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Psychoneuroendocrinology. 2010 Oct;35(9):1388-96. doi: 10.1016/j.psyneuen.2010.04.002. Epub 2010 May 14.

Modulatory effects of stress on reactivated emotional memories.

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  • 1Douglas Hospital Research Center, McGill University, Montreal, Quebec, Canada.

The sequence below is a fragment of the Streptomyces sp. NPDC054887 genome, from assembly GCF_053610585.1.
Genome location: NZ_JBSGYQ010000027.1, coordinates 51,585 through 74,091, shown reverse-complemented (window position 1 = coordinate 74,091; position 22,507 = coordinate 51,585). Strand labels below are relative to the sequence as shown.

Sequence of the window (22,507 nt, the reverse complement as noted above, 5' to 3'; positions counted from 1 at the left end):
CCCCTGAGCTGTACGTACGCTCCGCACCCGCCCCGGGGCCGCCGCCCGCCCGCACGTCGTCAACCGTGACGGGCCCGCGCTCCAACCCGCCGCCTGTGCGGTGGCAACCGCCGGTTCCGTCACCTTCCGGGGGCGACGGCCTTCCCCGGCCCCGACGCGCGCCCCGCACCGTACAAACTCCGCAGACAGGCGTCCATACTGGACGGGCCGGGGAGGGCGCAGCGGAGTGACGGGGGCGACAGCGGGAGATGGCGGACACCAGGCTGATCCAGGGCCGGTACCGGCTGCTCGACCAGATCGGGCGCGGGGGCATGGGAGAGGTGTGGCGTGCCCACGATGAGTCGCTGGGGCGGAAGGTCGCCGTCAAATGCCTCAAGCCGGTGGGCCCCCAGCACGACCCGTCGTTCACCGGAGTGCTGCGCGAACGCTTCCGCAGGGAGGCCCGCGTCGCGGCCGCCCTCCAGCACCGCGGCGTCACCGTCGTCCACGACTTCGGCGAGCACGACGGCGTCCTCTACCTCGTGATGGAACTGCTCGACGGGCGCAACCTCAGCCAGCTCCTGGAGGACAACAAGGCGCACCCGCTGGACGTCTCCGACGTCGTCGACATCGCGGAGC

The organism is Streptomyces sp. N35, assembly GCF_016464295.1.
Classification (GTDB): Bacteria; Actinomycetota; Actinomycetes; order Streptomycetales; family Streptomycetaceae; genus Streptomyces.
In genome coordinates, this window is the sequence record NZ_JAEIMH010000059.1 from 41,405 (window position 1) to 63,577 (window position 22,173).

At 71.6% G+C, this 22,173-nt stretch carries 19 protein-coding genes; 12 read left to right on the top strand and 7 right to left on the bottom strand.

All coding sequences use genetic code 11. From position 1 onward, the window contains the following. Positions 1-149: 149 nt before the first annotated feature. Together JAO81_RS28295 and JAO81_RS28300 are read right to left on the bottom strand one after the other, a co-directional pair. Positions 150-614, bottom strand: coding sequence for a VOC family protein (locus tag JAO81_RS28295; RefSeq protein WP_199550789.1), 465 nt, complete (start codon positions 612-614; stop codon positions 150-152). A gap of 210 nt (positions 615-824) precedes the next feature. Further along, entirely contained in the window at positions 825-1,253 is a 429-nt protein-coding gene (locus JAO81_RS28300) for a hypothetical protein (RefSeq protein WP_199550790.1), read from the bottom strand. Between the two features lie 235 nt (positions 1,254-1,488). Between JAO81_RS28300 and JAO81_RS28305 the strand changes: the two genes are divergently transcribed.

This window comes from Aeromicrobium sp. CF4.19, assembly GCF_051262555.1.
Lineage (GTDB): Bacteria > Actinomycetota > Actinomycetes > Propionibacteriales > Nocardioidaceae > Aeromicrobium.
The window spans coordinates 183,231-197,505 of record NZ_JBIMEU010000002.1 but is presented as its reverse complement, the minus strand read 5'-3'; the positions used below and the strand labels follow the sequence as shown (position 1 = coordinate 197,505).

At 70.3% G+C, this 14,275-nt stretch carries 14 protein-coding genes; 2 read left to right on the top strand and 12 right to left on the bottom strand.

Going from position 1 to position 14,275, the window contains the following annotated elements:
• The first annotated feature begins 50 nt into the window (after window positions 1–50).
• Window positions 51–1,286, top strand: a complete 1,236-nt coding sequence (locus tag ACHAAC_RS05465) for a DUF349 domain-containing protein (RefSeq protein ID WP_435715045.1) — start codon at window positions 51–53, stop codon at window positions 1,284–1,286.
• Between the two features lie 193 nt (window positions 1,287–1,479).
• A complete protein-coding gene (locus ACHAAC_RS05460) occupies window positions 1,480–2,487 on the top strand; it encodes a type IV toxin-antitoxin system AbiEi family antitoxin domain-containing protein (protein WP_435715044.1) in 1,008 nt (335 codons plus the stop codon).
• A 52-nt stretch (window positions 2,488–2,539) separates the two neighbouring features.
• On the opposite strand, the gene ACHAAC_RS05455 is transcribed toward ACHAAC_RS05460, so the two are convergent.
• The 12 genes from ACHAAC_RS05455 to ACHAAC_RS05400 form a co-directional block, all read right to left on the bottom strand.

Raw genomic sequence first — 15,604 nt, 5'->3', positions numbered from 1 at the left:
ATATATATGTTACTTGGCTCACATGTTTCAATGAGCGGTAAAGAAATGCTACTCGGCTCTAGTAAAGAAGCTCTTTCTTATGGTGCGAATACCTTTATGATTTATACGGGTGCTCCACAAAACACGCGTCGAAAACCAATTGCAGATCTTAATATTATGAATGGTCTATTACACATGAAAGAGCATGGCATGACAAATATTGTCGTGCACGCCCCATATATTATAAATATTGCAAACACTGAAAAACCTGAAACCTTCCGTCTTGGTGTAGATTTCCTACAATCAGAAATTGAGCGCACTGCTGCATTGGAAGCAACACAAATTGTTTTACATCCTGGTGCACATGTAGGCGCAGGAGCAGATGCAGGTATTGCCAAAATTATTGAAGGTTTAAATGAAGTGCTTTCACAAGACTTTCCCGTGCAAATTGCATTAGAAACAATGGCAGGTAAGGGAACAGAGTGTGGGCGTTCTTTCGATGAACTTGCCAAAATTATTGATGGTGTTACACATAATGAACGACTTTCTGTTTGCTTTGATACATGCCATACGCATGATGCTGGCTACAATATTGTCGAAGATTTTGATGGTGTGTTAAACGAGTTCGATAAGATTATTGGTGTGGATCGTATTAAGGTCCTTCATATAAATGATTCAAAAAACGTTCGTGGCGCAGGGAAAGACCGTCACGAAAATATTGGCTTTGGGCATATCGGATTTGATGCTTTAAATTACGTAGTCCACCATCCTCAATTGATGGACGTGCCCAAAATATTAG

Previous studies have shown that stress, through secretion of stress hormones, increases the consolidation of memory while it exerts negative effects on memory retrieval. Other studies show that the process of memory retrieval serves as a reactivation mechanism whereby the memory trace that is reactivated during the retrieval process is once again sensitive to modifications by pharmacological or environmental manipulations. In this study, we assessed whether exposure to stress after retrieval of neutral and emotional information modulates the immediate and long-term recall of these reactivated memory traces. Three groups of participants (total N of 47) encoded on Day 1 a movie containing neutral and emotional information. Two days later (Day 2), one group was asked to retrieve (reactivate) the story before being exposed to a stressful condition (reactivation/stress group), while the second group was asked to retrieve the story and was not exposed to a stressful condition (reactivation/no stress group). A third group did not recall the story but was exposed to a stressful condition (no reactivation/stress group). All participants were asked to recall the story immediately after exposure to the stress/no stress condition (immediate recall) as well as 5 days later (delayed recall). Results show that immediate recall of emotional information was significantly increased in the reactivation/stress group when compared to the reactivation/no stress group while no effect of stress on reactivated neutral memories was found. Moreover, evidence suggests that the enhanced memory trace is maintained across time, suggesting a potential long-lasting effect of stress on reactivated memory traces. We also found that the enhanced emotional memory trace observed in the reactivation/stress group was not present in the no reactivation/stress group, showing that stress has the capacity to enhance memory only when the memory trace is acutely reactivated before exposure to stress. Altogether, these results suggest that stress differentially modulates reactivated emotional and neutral memory traces and that this effect is long-lasting. These results have important implications for the potential influence of acute stress on reactivated memories in individuals exposed to traumatic events.

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